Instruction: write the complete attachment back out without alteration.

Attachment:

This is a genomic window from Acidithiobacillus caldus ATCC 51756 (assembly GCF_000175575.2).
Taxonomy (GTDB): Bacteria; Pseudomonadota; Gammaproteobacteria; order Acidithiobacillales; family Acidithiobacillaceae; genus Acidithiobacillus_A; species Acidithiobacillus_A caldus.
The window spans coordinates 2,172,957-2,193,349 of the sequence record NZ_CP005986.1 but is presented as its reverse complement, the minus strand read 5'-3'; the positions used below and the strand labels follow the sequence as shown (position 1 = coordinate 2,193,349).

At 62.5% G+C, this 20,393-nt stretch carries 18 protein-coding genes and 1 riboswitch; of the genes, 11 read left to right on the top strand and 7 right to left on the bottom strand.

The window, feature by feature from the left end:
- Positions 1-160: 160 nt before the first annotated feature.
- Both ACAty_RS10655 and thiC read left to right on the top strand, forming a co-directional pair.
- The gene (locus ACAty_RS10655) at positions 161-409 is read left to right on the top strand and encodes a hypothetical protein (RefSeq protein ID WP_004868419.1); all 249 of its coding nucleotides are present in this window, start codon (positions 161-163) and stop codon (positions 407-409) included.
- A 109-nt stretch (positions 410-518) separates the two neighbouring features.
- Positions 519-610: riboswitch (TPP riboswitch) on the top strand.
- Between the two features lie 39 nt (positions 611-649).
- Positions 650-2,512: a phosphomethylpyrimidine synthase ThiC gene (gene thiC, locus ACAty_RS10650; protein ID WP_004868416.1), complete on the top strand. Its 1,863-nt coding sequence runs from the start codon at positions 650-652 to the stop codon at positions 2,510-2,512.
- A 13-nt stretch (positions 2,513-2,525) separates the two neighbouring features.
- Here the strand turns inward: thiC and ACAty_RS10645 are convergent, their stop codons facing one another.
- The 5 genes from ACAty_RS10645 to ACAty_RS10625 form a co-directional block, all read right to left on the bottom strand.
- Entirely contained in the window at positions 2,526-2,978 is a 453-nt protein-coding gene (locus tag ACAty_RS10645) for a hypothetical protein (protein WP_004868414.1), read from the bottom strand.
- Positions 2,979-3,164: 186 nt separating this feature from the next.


This is a genomic window from Acidithiobacillus caldus ATCC 51756 (assembly GCF_000175575.2).
Taxonomy (GTDB): Bacteria; Pseudomonadota; Gammaproteobacteria; order Acidithiobacillales; family Acidithiobacillaceae; genus Acidithiobacillus_A; species Acidithiobacillus_A caldus.
The window spans coordinates 2,172,957-2,193,349 of the sequence record NZ_CP005986.1 but is presented as its reverse complement, the minus strand read 5'-3'; the positions used below and the strand labels follow the sequence as shown (position 1 = coordinate 2,193,349).

At 62.5% G+C, this 20,393-nt stretch carries 18 protein-coding genes and 1 riboswitch; of the genes, 11 read left to right on the top strand and 7 right to left on the bottom strand.

The window, feature by feature from the left end:
- Positions 1-160: 160 nt before the first annotated feature.
- Both ACAty_RS10655 and thiC read left to right on the top strand, forming a co-directional pair.
- The gene (locus ACAty_RS10655) at positions 161-409 is read left to right on the top strand and encodes a hypothetical protein (RefSeq protein ID WP_004868419.1); all 249 of its coding nucleotides are present in this window, start codon (positions 161-163) and stop codon (positions 407-409) included.
- A 109-nt stretch (positions 410-518) separates the two neighbouring features.
- Positions 519-610: riboswitch (TPP riboswitch) on the top strand.
- Between the two features lie 39 nt (positions 611-649).
- Positions 650-2,512: a phosphomethylpyrimidine synthase ThiC gene (gene thiC, locus ACAty_RS10650; protein ID WP_004868416.1), complete on the top strand. Its 1,863-nt coding sequence runs from the start codon at positions 650-652 to the stop codon at positions 2,510-2,512.
- A 13-nt stretch (positions 2,513-2,525) separates the two neighbouring features.
- Here the strand turns inward: thiC and ACAty_RS10645 are convergent, their stop codons facing one another.
- The 5 genes from ACAty_RS10645 to ACAty_RS10625 form a co-directional block, all read right to left on the bottom strand.
- Entirely contained in the window at positions 2,526-2,978 is a 453-nt protein-coding gene (locus tag ACAty_RS10645) for a hypothetical protein (protein WP_004868414.1), read from the bottom strand.
- Positions 2,979-3,164: 186 nt separating this feature from the next.